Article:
I’m all about smoking tomatoes these days. It’s a phase. But I’m not smoking them outside in a smoker because I don’t own one and honestly I have no idea about those contraptions (probably because I don’t own one?). I’m talking about super easy, mega convenient indoor smoking. Like, in a skillet. On the stovetop. Boom.
Did I just blow your mind?
Or maybe you’re like, duh Denisse, I’ve been indoor smoking for like, ever. Where have you been? But this is a recent discovery and still a novelty to me. I read about the technique in Bon Appétit a few months ago, in the front section called R.S.V.P where readers write in to request recipes for dishes that they’ve eaten at their favorite restaurants.
FYI, this is def my favorite section of the mag and I think it’s often overlooked. But I always find killer innovative recipes there that regularly make it into my repertoire, like this one- I think the original recipe was for a smoked tomato soup, which I made/adapted a couple of times and which was supremely delicious. And then of course I thought about all the other lovely things I could do with smoked tomatoes, like whipping them into a compound butter for steak and fish. Ah-mazing!
And then my mind went to pasta (because my mind always goes to pasta) and this beautiful smoked pomodoro pasta was born. It’s your basic homemade tomato sauce, but with a subtle smoky nuance that instantly elevates it to ohhh-this-is-something-special status. And all it takes is that one extra-easy yet extra-impressive step of smoking the tomatoes.
Any wood chips will do- I’ve used hickory and cherry wood so far and both have turned out incredible results. Fruit tree woods will give you a lighter hint of smokiness, and I detected a more pronounced flavor with the hickory. I’m itching to do lots more indoor smoking, especially as the weather cools down and I can fill the house with a warm, toasty scent. Tell me what else I should smoke next!
Smoked Pomodoro Pasta
This is no ordinary Pomodoro Pasta! The tomatoes used in the sauce are lightly smoked first to add an unexpected complexity to this dish.
- 1/2 cup wood chips
- 8 roma tomatoes halved and seeded
- 2 tablespoons olive oil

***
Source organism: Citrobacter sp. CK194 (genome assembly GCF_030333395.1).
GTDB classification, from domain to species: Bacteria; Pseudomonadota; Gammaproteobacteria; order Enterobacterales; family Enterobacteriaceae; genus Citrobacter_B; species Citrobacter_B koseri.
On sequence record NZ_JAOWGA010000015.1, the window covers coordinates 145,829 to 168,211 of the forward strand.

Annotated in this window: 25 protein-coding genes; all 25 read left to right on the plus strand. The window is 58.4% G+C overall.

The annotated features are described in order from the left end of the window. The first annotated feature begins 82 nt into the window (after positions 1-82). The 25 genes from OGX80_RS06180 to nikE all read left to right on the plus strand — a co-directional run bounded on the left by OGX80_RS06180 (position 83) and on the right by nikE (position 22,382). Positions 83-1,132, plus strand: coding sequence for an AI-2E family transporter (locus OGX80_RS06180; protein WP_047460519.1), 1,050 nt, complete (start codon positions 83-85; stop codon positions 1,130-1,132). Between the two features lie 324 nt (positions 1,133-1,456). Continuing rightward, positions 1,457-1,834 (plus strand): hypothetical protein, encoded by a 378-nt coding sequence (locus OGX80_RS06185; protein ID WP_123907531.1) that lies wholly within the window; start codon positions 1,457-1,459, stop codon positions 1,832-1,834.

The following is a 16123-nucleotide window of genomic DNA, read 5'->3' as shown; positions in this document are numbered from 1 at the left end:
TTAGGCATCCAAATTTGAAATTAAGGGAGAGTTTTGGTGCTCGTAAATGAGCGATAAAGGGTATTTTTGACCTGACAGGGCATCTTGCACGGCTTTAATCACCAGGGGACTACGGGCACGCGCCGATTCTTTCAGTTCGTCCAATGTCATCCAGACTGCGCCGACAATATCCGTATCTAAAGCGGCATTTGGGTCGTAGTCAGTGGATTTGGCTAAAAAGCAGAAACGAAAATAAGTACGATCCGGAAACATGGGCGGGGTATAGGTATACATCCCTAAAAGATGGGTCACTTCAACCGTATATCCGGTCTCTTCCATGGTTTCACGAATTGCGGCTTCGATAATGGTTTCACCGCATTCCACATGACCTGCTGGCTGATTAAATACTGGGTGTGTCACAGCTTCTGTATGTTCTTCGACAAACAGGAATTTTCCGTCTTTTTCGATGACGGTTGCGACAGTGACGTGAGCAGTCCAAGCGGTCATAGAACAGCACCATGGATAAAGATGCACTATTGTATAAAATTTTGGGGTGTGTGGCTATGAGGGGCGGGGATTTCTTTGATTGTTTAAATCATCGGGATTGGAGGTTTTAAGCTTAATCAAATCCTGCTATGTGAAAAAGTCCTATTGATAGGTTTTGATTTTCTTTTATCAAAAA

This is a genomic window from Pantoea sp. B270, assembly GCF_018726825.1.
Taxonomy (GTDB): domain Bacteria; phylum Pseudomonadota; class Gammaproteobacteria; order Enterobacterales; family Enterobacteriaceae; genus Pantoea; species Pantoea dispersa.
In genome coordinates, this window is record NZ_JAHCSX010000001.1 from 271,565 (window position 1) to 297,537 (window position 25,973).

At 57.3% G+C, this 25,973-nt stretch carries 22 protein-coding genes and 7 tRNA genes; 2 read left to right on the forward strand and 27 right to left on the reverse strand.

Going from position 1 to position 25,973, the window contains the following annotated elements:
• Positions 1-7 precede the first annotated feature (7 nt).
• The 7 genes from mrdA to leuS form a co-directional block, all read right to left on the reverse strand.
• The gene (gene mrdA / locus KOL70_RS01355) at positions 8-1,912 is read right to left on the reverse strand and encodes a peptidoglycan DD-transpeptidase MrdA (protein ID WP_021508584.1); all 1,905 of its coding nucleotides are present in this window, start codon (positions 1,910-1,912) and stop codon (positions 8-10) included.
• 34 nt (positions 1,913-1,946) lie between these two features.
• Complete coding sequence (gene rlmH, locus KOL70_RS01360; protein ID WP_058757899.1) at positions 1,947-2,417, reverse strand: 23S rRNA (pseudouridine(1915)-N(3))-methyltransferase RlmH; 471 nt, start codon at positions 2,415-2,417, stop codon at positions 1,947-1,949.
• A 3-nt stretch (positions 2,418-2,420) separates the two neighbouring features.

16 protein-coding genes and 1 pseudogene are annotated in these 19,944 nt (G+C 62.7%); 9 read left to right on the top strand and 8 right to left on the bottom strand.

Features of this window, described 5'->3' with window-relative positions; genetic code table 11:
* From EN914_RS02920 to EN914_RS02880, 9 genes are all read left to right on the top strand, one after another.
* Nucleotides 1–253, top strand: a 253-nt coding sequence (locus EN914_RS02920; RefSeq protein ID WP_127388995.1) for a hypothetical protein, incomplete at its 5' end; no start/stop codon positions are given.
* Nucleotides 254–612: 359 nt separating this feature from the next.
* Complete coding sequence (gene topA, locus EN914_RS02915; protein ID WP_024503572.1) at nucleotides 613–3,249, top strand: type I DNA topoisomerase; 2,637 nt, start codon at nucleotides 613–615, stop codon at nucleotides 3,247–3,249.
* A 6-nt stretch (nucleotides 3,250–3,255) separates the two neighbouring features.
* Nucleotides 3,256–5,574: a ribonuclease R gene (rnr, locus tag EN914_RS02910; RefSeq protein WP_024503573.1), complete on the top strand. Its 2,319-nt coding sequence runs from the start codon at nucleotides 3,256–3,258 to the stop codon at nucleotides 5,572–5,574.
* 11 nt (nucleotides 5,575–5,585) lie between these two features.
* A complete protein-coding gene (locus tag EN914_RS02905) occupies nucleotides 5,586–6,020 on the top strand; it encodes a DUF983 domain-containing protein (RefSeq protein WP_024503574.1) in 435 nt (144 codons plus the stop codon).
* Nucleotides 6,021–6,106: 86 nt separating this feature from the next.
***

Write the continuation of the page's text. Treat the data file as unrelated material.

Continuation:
- 2 cloves garlic smashed
- 1 tablespoon tomato paste
- 1 sprig fresh basil plus more for garnish (optional)
- 1/2 teaspoon salt
- 1 teaspoon balsamic vinegar
- 1 tablespoon butter
- 8 ounces linguine or other pasta
- Shaved parmesan for garnish (optional)
- Scatter wood chips in a medium cast-iron skillet and heat over high until chips begin to smoke, about 5 minutes. Cut a 24 inch sheet of heavy-duty aluminum foil and fold in half three times to make a thick square (or rectangle). Carefully place over chips and set tomato halves, cut sides up, on top; remove skillet from heat. Cover with foil and top with another medium skillet. Let tomatoes sit until barely softened and smoky, 5–8 minutes. Transfer tomatoes to a plate and let cool slightly.
- Transfer tomatoes to a blender or food processor and puree to a chunky consistency. Heat olive oil in a medium skillet over moderate heat. Add tomatoes, garlic, tomato paste, basil and salt. and simmer for 15-20 minutes or until sauce is slightly thickened.
- Meanwhile, boil pasta according to instructions and drain.
- Add butter and balsamic vinegar to sauce during the last few minutes of cooking.
- Toss pasta with sauce and garnish with parmesan and basil, if desired.
Any wood chips will do- I’ve used hickory and cherry wood so far and both have turned out incredible results. Fruit tree woods will give you a lighter hint of smokiness, and I detected a more pronounced flavor with the hickory.
Products I recommend for this recipe: